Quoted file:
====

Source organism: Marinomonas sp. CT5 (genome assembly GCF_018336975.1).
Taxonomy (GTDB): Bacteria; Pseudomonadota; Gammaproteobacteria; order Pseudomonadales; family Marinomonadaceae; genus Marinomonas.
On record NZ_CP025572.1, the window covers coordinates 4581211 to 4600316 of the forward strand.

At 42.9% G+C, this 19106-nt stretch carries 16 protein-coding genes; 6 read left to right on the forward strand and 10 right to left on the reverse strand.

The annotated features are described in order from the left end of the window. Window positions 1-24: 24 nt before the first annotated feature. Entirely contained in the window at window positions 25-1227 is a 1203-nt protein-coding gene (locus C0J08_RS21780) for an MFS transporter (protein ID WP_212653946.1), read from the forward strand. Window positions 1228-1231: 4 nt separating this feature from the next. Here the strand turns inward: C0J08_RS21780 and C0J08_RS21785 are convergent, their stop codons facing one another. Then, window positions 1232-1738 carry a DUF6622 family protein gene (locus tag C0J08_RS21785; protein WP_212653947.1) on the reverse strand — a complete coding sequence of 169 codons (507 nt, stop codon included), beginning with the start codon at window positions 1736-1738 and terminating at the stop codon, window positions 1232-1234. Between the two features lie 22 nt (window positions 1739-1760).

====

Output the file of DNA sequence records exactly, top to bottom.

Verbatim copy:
Source organism: Marinomonas sp. CT5 (genome assembly GCF_018336975.1).
Taxonomy (GTDB): Bacteria; Pseudomonadota; Gammaproteobacteria; order Pseudomonadales; family Marinomonadaceae; genus Marinomonas.
On record NZ_CP025572.1, the window covers coordinates 4581211 to 4600316 of the forward strand.

At 42.9% G+C, this 19106-nt stretch carries 16 protein-coding genes; 6 read left to right on the forward strand and 10 right to left on the reverse strand.

The annotated features are described in order from the left end of the window. Window positions 1-24: 24 nt before the first annotated feature. Entirely contained in the window at window positions 25-1227 is a 1203-nt protein-coding gene (locus C0J08_RS21780) for an MFS transporter (protein ID WP_212653946.1), read from the forward strand. Window positions 1228-1231: 4 nt separating this feature from the next. Here the strand turns inward: C0J08_RS21780 and C0J08_RS21785 are convergent, their stop codons facing one another. Then, window positions 1232-1738 carry a DUF6622 family protein gene (locus tag C0J08_RS21785; protein WP_212653947.1) on the reverse strand — a complete coding sequence of 169 codons (507 nt, stop codon included), beginning with the start codon at window positions 1736-1738 and terminating at the stop codon, window positions 1232-1234. Between the two features lie 22 nt (window positions 1739-1760).